OPINION: International border closures can't stop these NRL fans

The pope of Penrith: Halfback Nathan Cleary gets a kick away against Parramatta Eels. Photo: NRL Photos.
The pope of Penrith: Halfback Nathan Cleary gets a kick away against Parramatta Eels. Photo: NRL Photos.

Ahead of the NRL grand final, ACM journalist Barnaby Smith reflects on a strange couple of years.

Penrith Panthers are in the NRL grand final, and as well as the club's many Blue Mountains fans, one woman living in the suburban East Midlands of the UK is excited.

"I like Cleary, he's one of my favourites," my mother told me earlier in the season over FaceTime. "He always seems to get man of the match."

She has become quite the authority on the strengths and weaknesses of the 2020-21 Panthers. Over the past 18 months, we have together ridden the highs and lows of this eventful period for the club via WhatsApp messages and video calls: the stylish weekly dismantlings of other teams, the rise of a charismatic group of young players from a historically deprived part of Sydney (Mount Druitt) and indeed the form of Nathan Cleary. From the cheap upper tier of Stadium Australia on cold and wet grand final day in October 2020, I was in touch with her, gloomy and sullen after Penrith's loss to Melbourne, before a grim drive back to Katoomba, Elliott Smith's most lachrymose songs playing on repeat. And now we are here again: Penrith will play South Sydney for the Premiership this Sunday.

Jarome Luai and Brian To'o are other favourites, and she likes Parramatta fullback Clint Gutherson. But Cleary is number one.

"He's amazing," she said after Cleary scored a hat-trick against Gold Coast Titans during Magic Round in May 2021, "and he seems to be able to talk well, for a footballer anyway."

With it still unclear exactly when Australia's borders will reopen, I am unsure of when I will see my mother, who just turned 70, again. By then, it will be close to three years. She was widowed in October 2019 when my father died, and there are two Australian-born grandchildren whose early years she has missed. Yet amid all this, there has been enthusiastic discussion of Cleary's growing stature in the game, as well as various other aspects of the NRL - such as Ryan Papenhuyzen's style choices. "Is it mandatory that NRL players have to have silly hair?" she says whenever she sees the extravagantly mulleted Storm fullback.

In short, the NRL, which my mother can watch in the UK via Sky Sports, and the Panthers in particular, have been a source of solace, binding and bonding while the international borders have been closed. And for a second season running, it reaches a point of trans-hemispheric fever pitch with Penrith's participation in the game's showpiece.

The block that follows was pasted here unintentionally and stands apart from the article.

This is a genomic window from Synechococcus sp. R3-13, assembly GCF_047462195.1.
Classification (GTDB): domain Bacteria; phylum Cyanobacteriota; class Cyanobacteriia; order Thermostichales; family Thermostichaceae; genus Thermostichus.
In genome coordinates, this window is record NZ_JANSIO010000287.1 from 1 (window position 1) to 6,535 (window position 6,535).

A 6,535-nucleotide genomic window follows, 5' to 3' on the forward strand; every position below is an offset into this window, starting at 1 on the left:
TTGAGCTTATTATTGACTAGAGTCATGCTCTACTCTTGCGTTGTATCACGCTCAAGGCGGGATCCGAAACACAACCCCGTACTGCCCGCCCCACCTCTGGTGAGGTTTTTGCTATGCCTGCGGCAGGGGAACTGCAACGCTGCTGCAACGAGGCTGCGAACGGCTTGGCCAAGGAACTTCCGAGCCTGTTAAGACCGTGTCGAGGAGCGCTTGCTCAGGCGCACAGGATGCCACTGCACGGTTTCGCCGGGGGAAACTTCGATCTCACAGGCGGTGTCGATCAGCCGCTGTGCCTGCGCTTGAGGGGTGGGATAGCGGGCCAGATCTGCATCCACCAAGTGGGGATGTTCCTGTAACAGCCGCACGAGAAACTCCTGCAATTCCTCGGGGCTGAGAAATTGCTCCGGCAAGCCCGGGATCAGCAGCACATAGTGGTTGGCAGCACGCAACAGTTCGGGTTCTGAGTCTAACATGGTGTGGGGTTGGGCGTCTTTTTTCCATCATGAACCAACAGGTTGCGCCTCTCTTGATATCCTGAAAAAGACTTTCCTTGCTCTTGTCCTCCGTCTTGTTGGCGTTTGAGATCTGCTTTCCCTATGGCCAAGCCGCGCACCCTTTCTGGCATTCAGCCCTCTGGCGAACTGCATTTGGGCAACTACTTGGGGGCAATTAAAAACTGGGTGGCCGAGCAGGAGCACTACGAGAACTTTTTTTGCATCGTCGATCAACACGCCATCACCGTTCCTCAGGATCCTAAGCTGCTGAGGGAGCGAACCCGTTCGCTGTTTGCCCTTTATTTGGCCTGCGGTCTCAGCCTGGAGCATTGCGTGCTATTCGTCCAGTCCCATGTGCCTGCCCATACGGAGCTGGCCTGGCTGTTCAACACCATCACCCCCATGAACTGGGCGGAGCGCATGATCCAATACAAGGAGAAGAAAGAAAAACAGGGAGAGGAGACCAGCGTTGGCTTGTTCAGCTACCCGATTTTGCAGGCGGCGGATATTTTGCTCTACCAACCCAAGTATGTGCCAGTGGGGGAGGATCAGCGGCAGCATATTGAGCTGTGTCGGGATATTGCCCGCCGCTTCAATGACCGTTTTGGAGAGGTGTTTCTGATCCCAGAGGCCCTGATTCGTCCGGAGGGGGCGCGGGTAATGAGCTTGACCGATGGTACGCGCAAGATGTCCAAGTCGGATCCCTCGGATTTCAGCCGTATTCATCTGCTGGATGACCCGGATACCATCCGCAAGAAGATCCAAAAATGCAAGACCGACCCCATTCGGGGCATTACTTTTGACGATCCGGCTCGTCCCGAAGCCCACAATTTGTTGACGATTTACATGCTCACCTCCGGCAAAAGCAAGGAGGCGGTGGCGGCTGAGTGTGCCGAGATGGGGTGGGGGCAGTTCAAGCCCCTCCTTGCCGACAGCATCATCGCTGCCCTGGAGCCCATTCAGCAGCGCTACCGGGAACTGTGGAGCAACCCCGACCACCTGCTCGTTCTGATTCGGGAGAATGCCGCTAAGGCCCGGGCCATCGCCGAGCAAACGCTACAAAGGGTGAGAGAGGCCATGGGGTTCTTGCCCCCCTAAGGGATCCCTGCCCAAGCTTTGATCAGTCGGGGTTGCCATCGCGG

It all began when the NRL started up again in late May 2020 after its COVID-enforced hiatus. For a time it felt like the only elite sport in the world that could be watched live, and after my encouragement that she tune in, my mother was curious, perhaps dubious, then intrigued.

And it's been an odd experience, cementing a connection with a 70-year-old middle-class English woman through the Panthers, the Blue Mountains' much-loved local team. Maybe it should be different: perhaps we should be discussing those grandchildren, the communities of our respective regions as they adapt to the pandemic, her (Zoom) choir, or whatever else is 'important'. But all these things are infused with a sharp sadness. The NRL, meanwhile, with its distance from our personal lives, its drama and silliness, and let's face it, sweet irrelevance, refreshes itself every week. It is an impartial third party between us; it might be described as the neutral focus point for our relationship.

And her interest has revitalised mine. Rugby league can be a difficult sport to like sometimes (off-field behaviour of players, confusion about rules, the pervasive commercialism), to the point that following the game became a guilty pleasure, kept secret. But my mother, far removed from the churn of the midweek NRL news thresher, sees only what happens on the field and no more, and by the standards of that alone it remains an alluring phenomenon full of theatre, personality and intrigue (especially when Penrith are involved). Viewed through her detached eyes, it's easy to see how entertaining a product it truly is - it may be glib to say so, but perhaps the NRL is best enjoyed from overseas.

"It was upsetting to see the cut on Cleary's face," she wrote after State of Origin I, the halfback having suffered a gory laceration to his right cheek. "I hope he's okay."

He'll have one fan cheering him on from Northamptonshire this weekend.